People of ACM - Ruth Lennon

January 5, 2021

How did you first become interested in DevOps?

I have always enjoyed the physical networking side of computing, but it always contended with my love for development. It was not until the rise of DevOps that a clear career path combining both could be seen. Now I have the opportunity to work in a datacenter, while also working on codifying solutions for day-to-day problems. For some women, this may be their first opportunity to comfortably step into a new field beyond computing, but for me, I finally found a way to enjoy both aspects of computing.

What is the purpose of the P2675 DevOps Standard and what is a key challenge in developing it?

The way we work has changed greatly in the past 10 years. No longer is code shipped on discs. While some of us may remember the days of the punched card, 5mb disks and indeed the 13 floppy disks for Windows 95, those days are long gone. Now changes to software happen so fast that there is not time to “burn” disks. Everything is moving to automated systems. However, automated poorly configured systems are still poorly configured.

Quality, security and safety need to be considered from the inception of a project or program. The DevOps standard defines the processes needed to ensure that quality is not only considered but verified at all stages. This can only be achieved with a change of mindset which happens when all stakeholders work together toward a common goal. The creation of “empires” or “silos” of work must be broken down to ensure that requirements are clearly stated and reviewed prior to commencing work. In this way, we can ensure that the required scaffolding is in place prior to software development. This helps teams to feel greater ownership of the development lifecycle. Not only are communications enhanced, quality is enhanced too.

What has been the most rewarding aspect of your work with ACM-W and your work with the LYIT ACM-W Chapter?

Having a local ACM-W chapter means that I can work with my local students to find out what they would like to see happen during the year. When they take ownership of events, they get to show their true potential. Unless you are given the opportunity to show your leadership skills, they may never be seen. I have found that students from a variety of courses can come together, make lasting friendships and run events in a way that is personal to them. It is important to think about what they want and how they would like things to happen, as they have a different perspective than I do. When they work to combine their views, they gain a truly valuable skill. I am always amazed by the generosity of spirit of my students.

As Chair of ACM-W Europe, what are some of your key goals for the organization?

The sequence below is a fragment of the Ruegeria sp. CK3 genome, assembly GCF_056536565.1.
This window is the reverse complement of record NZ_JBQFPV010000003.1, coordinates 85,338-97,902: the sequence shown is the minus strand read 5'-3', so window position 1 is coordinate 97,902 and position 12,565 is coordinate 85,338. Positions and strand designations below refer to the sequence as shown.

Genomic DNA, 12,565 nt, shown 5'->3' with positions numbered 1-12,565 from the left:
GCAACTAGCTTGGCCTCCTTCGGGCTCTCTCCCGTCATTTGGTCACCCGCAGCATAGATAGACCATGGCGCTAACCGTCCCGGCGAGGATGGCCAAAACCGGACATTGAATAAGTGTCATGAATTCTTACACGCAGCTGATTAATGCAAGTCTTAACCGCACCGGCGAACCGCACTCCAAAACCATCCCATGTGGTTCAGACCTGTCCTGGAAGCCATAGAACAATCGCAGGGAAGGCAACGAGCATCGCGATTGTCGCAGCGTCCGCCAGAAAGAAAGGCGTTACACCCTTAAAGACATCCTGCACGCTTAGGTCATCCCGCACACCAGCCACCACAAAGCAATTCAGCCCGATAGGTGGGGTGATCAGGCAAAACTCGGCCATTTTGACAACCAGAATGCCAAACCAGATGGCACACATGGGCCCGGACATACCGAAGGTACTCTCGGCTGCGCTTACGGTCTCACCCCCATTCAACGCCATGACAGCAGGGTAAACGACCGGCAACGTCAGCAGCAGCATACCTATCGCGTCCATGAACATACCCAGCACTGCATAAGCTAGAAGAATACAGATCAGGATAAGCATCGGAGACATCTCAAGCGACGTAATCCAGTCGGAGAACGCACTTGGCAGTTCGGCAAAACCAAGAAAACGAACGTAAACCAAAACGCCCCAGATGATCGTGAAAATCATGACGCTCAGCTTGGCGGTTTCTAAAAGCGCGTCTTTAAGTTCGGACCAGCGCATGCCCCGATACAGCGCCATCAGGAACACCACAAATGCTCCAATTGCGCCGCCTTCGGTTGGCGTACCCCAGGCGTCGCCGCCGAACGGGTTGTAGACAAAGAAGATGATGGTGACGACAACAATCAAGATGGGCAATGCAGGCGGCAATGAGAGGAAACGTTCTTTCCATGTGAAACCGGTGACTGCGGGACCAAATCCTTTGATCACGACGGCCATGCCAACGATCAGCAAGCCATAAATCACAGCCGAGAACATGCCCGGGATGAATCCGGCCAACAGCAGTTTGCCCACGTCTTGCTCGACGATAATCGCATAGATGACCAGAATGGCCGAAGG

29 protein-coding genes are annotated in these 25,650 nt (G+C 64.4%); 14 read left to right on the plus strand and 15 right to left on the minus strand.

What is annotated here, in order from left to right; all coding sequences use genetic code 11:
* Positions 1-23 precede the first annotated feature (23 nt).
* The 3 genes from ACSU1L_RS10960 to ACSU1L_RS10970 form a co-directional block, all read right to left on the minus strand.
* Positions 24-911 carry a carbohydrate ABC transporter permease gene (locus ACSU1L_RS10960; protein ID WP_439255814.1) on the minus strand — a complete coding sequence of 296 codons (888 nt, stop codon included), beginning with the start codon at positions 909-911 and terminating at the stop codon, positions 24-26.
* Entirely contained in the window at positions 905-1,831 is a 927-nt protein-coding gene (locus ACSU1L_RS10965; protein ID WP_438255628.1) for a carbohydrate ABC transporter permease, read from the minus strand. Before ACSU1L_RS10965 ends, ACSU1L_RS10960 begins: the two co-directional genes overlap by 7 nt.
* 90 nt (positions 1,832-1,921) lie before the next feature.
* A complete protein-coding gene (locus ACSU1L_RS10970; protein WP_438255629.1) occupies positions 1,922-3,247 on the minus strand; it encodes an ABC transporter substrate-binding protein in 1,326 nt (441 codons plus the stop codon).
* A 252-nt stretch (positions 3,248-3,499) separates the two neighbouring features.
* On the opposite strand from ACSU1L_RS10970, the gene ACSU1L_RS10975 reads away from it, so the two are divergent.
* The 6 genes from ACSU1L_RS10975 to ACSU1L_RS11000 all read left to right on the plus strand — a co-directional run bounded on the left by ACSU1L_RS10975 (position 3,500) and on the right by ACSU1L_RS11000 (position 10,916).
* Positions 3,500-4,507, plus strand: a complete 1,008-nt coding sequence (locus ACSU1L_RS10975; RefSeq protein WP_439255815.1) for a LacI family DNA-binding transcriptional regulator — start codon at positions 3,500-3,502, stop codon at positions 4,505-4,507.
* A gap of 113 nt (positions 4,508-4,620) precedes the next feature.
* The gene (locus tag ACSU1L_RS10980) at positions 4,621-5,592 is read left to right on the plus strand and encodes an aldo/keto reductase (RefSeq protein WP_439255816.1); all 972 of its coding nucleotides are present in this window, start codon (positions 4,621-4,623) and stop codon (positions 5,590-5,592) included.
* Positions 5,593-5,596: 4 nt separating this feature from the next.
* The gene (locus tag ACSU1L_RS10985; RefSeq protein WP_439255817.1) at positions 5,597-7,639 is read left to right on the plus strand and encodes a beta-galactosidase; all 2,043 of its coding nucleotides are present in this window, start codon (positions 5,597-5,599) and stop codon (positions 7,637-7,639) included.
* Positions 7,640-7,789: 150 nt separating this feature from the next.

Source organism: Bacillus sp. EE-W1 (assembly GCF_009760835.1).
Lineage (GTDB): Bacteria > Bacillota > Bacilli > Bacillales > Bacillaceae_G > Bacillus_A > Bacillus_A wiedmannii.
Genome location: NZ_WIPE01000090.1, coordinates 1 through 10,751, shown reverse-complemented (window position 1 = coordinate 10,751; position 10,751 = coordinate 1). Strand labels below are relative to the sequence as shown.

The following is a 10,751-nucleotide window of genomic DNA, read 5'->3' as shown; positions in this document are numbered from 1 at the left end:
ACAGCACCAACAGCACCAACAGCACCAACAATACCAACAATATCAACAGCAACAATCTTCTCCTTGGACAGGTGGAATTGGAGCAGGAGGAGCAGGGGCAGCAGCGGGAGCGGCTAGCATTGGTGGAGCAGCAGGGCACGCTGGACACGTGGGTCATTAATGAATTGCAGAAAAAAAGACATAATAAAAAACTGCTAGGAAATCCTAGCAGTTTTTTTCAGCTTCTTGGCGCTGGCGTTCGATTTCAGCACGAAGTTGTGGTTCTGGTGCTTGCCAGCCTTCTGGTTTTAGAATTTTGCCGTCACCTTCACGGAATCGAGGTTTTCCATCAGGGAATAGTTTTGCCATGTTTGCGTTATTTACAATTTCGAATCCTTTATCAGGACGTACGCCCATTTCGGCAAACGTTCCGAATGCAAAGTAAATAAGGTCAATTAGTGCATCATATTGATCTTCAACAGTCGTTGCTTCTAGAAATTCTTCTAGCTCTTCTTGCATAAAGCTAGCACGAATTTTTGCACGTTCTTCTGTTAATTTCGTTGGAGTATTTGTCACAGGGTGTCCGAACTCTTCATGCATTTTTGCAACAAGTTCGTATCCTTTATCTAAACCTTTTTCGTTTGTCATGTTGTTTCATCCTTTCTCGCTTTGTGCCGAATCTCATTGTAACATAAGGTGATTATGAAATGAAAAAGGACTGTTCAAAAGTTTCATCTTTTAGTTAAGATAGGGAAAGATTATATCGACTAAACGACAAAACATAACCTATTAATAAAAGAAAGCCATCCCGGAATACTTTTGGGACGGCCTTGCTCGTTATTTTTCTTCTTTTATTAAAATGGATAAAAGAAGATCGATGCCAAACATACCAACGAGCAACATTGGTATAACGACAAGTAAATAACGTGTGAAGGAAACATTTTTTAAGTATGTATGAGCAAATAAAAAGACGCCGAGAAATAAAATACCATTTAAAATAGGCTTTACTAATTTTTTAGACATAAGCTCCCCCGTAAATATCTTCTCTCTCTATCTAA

ACM-W Europe has grown from strength to strength. We have grown as an organization and focused on key areas including enhancing our communications. Cigdem Sengul has been amazing in coordinating the effort across various social media platforms, as well as ensuring quality content for our monthly newsletter. This year we hope to expand our working groups to, first, focus on establishing new ACM-W chapters across Europe and, second, to highlight our members through various media. We are privileged to have many members with significant skills. Unfortunately, they are not always recognized for their ability. We hope to work with conference chairs and others to increase the visibility of women in roles that may not have been open to them in the past. This will be hard work and will take time, but it is something that we are strongly committed to.

The recent success of the 2020 ACM Celebration of Women in Computing: womENcourage is a credit to Araz Yusubov and the entire committee. This event was successful for two reasons, the first being that the event moved from a live event scheduled to be held at ADA University in Azerbaijan to a virtual event, which was very well attended. The second thing is that Araz was the first male chair of the womENcourage event. It would be hard to reasonably argue for equality and diversity if we do not encourage it ourselves.

This year’s event had the theme “The Equation Has 2 Sides.” This alludes to the fact that diversity has to be supported by both sides but also that diversity in all forms has two sides. We look forward to next year’s celebration to be held in the very beautiful Prague and we hope that all members of ACM and their extended families and friends will be able to join us in person to celebrate our diversity, and hopefully to celebrate the end of difficult times.

Ruth Lennon is the Director of Craobh Technology Consulting and a lecturer at the Letterkenny Institute of Technology (LYIT) in Letterkenny, Ireland. Her research interests include DevOps, DevSecOps, web services and the cloud. Ruth is a member of many standards committees, from the International Organization for Standardization/International Electrotechnical Commission Joint Technical Committee boards to the National Standards Authority of Ireland. Among her many professional activities, she is a member of the working group developing the P2675 DevOps Standard.

Lennon was recently elected Chair of ACM-W Europe, which provides a wide range of programs and services to advance opportunities for technical women. Prior to becoming ACM-W Chair, she served as Scholarship Chair for ACM-W Europe’s womENcourage conference from 2016 to 2019, and she continues to serve as the Faculty Advisor for the ACM-W Chapter at LYIT.